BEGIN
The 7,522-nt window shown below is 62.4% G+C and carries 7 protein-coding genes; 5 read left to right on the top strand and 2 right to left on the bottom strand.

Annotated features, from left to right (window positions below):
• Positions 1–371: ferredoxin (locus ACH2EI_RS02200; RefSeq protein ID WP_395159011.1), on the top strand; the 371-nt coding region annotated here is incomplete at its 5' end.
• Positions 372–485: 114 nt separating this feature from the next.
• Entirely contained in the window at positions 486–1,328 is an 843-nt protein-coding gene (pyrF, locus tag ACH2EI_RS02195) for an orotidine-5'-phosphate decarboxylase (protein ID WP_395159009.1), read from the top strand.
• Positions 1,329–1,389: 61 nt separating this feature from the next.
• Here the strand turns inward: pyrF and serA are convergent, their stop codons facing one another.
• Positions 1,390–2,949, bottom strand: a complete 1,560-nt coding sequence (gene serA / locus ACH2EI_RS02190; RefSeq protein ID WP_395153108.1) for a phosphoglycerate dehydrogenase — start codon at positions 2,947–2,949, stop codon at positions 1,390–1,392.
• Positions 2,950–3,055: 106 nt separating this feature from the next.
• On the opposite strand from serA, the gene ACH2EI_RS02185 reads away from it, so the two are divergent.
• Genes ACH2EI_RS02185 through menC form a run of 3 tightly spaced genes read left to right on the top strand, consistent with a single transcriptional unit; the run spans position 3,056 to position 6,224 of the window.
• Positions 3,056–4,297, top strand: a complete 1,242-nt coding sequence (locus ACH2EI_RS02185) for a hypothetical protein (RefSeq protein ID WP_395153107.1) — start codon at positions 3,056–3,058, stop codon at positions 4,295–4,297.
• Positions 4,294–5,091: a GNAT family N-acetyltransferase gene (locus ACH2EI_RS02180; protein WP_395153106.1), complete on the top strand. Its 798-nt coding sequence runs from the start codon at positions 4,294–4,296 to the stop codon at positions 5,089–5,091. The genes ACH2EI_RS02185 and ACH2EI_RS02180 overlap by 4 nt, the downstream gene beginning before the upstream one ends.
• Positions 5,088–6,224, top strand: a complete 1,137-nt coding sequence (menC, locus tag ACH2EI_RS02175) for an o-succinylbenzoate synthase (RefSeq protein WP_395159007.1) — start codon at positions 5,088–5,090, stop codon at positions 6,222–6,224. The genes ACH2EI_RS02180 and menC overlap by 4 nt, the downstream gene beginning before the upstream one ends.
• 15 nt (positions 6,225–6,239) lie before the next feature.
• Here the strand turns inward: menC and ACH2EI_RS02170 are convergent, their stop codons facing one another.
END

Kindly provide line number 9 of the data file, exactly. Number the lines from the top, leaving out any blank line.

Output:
• Positions 2,950–3,055: 106 nt separating this feature from the next.